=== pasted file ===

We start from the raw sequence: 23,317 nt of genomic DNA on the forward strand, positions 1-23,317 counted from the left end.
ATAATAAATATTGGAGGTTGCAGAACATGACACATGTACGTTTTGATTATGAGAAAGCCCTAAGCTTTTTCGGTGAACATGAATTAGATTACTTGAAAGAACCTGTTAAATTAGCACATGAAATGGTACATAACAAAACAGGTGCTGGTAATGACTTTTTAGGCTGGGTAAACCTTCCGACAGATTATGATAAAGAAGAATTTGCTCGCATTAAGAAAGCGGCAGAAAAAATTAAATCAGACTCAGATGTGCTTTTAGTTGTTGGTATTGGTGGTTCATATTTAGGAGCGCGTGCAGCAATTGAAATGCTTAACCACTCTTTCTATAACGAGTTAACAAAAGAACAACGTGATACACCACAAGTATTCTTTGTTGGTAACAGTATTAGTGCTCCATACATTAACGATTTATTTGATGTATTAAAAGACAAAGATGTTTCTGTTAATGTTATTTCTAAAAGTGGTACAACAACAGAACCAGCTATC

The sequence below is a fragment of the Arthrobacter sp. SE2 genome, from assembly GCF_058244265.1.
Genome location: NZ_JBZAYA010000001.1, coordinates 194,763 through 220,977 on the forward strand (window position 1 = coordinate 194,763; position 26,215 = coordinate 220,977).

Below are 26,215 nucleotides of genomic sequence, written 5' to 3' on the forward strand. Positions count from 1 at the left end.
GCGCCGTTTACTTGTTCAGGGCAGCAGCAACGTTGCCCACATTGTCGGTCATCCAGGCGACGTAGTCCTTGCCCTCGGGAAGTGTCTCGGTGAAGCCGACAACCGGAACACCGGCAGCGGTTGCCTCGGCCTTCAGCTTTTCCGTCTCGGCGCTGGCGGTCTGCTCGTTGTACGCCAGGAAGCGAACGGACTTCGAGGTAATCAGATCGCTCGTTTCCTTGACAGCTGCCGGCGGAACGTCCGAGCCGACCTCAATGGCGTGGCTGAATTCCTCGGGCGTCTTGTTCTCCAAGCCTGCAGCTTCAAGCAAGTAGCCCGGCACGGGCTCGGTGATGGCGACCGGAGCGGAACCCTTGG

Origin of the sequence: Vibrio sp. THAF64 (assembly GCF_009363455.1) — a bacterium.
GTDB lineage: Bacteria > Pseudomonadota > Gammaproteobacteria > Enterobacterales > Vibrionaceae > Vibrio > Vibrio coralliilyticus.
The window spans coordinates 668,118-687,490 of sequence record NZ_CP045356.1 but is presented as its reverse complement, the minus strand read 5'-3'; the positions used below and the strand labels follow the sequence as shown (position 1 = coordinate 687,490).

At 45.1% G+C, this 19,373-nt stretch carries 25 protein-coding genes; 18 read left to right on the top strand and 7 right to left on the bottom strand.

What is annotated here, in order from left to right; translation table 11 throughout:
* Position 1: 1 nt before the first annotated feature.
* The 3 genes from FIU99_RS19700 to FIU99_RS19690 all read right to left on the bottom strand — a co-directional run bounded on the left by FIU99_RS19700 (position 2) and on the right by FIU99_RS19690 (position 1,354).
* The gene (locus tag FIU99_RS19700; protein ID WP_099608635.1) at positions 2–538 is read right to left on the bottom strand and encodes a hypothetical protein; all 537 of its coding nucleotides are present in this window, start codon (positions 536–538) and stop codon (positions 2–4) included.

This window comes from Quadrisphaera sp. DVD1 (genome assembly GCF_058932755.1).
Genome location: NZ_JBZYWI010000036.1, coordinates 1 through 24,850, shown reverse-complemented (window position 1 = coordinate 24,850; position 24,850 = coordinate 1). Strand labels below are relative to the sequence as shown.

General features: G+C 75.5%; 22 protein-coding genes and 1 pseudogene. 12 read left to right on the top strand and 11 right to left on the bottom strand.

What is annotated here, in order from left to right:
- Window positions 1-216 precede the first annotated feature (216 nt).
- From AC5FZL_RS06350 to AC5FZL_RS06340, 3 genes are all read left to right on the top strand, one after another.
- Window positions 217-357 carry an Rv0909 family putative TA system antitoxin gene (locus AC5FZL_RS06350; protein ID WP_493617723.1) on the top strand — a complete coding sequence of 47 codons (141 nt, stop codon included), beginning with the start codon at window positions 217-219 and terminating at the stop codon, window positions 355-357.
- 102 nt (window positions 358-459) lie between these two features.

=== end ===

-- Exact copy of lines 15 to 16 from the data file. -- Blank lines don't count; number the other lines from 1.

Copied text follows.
This window comes from Quadrisphaera sp. DVD1 (genome assembly GCF_058932755.1).
Genome location: NZ_JBZYWI010000036.1, coordinates 1 through 24,850, shown reverse-complemented (window position 1 = coordinate 24,850; position 24,850 = coordinate 1). Strand labels below are relative to the sequence as shown.